Green transport spokesperson Chas Booth says a step change is needed in in both cycling infrastructure – and in attitudes – in order to avoid future tragedies.
The death last week of Zhi Min Soh, a young medical student, who was killed while cycling at the west end of Princes Street, was a tragedy that should not have happened.
We don’t yet know the full circumstances of her death, since police are still investigating. What we do know is that she came off her bike and fell under the wheels of a minibus. The senseless loss of a young life, someone who had so much to offer the world, is terrible. As a parent myself, I can only imagine the heartache of her family and friends, and my utmost sympathy goes out to them.
But this was also a tragedy that was avoidable. Edinburgh is almost unique amongst major European capitals in having so many road users sharing space in the centre of our city. In the words of one transport expert I spoke to this week, the council has treated the city centre ‘like a giant crossroads’ and expected all road users simply to ‘get along’.
Other European cities focus on making their centres more pleasant spaces for pedestrians, cyclists and public transport users, creating high-quality and distinctive places, and, critically, providing segregated space for cyclists. In Edinburgh, we have been far too slow to respond to that agenda.
But we also need to recognise that it is not normal in a European context, and nor is it reasonable, for vulnerable road users to be expected share road space to such a large extent with private and commercial motor vehicles. So what can and should the council be doing to rectify the situation, and to ensure that a tragedy like the death of Zhi Min Soh can never happen again?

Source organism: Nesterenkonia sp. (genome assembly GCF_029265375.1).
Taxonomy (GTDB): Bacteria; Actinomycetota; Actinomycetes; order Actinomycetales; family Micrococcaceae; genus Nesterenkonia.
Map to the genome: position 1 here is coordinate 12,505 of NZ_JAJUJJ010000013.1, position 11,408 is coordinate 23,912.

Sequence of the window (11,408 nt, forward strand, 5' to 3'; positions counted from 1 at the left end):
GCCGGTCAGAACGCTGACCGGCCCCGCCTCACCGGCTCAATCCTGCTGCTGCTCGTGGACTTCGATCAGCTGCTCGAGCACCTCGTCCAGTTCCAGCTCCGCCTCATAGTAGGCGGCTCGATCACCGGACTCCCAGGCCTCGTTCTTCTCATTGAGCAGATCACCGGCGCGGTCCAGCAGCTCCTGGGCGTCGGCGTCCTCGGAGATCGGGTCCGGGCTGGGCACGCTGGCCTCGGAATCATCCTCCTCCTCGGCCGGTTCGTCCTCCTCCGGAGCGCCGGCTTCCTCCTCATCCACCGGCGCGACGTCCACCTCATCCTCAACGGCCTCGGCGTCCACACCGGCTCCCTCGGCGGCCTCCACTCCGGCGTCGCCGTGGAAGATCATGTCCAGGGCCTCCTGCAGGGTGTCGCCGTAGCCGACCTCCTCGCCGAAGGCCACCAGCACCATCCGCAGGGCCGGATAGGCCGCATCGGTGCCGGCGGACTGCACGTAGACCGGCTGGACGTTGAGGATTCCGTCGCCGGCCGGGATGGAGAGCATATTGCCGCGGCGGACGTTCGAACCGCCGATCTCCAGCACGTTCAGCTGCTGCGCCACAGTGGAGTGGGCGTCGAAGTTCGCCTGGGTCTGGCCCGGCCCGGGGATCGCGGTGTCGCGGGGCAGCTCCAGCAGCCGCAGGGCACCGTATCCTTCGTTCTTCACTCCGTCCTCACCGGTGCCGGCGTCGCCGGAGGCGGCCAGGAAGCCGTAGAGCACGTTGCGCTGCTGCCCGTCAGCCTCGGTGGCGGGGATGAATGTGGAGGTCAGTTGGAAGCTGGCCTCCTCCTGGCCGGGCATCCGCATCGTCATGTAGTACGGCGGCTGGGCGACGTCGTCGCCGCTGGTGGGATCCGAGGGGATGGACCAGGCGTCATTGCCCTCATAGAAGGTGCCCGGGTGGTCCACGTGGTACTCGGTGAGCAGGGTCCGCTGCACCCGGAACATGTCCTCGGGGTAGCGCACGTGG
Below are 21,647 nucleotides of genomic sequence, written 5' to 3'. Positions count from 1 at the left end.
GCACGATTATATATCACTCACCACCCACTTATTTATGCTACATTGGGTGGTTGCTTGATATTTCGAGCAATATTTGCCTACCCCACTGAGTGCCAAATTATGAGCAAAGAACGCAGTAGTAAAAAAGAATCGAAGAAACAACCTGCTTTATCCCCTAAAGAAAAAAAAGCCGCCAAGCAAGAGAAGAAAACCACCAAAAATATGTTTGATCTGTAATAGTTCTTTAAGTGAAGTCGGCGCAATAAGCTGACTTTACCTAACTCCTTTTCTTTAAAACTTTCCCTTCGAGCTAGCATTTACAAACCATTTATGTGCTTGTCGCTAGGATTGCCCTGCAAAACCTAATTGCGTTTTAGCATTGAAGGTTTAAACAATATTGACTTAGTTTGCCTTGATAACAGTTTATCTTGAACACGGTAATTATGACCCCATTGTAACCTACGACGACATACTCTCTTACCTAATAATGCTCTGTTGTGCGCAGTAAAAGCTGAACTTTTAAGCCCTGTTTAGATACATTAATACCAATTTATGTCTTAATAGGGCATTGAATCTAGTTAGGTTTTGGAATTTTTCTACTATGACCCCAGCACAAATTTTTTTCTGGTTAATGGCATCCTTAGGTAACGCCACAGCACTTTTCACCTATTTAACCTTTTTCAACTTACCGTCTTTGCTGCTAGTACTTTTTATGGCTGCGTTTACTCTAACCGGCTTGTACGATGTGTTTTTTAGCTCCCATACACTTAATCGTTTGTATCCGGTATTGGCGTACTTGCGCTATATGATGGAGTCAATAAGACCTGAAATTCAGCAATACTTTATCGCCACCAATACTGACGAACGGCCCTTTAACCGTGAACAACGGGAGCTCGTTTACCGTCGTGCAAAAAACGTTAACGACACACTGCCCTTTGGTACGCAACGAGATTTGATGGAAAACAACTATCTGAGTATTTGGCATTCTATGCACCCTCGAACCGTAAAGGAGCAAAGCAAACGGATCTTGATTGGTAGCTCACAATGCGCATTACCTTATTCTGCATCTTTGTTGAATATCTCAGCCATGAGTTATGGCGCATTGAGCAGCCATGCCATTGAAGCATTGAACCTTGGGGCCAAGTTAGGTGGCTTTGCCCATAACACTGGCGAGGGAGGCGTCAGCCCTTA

Over the longer term, the council needs to create a more people-friendly city centre. The city needs to learn from the best examples of cities around Europe of creating high-quality public spaces where people enjoy spending time, and where pedestrians, cyclists and public transport are given priority.
Over the medium term, there are clear and concrete steps that could be taken, such as accelerating the roll-out of a planned east-west cycle route, to separate cyclists from the motor traffic that represents the greatest risk to their safety.
And in the short term there are steps that cycle groups have long been calling for, such as an advance cycle phase on certain traffic lights, which will give cyclists additional time to cross tricky junctions, and could potentially mean the difference between a fall resulting in a few bruises and a damaged ego, and a fatality. And the council should look into campaigns to raise awareness amongst drivers of the importance of giving cycle space, and respecting vulnerable road users.
But I’m also not sure the council has always got the tone of its approach right, with some cyclists suggesting there is too much responsibility put on them to avoid collisions. The council must always be absolutely clear that it has a duty to keep vulnerable road users safe, and that means, first and foremost, providing safe, high quality and segregated cycle infrastructure.
It’s essential we get that focus right, in order to avoid a repeat of the tragedy that occurred on our streets last week.